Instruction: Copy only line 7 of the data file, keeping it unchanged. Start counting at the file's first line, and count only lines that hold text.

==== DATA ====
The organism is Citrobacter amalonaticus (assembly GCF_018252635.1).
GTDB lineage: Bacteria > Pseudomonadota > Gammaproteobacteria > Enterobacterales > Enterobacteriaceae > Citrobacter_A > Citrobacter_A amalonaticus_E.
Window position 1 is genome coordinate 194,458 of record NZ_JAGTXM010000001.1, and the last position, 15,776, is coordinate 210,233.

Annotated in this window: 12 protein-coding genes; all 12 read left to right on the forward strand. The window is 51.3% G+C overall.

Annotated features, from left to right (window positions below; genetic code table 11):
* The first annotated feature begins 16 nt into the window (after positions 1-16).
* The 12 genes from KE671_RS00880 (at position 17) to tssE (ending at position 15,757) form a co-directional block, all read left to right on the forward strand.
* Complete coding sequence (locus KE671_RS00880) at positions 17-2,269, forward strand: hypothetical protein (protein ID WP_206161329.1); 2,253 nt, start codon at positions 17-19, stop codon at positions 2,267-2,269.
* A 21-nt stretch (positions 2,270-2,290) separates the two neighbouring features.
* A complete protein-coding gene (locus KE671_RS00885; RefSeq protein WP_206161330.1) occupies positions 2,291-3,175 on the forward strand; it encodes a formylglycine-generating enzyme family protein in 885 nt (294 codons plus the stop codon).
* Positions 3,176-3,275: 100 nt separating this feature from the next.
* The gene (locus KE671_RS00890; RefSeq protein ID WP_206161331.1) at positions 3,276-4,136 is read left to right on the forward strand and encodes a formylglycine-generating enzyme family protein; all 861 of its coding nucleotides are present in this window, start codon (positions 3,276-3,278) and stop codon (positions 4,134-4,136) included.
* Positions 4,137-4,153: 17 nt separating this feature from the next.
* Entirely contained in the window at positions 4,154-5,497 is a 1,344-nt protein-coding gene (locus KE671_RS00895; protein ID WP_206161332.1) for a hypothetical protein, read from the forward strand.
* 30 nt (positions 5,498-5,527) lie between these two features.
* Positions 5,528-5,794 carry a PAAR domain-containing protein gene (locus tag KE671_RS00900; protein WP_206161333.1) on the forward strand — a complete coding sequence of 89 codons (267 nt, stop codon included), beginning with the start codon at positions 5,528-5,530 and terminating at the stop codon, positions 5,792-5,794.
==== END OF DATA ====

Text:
* The 12 genes from KE671_RS00880 (at position 17) to tssE (ending at position 15,757) form a co-directional block, all read left to right on the forward strand.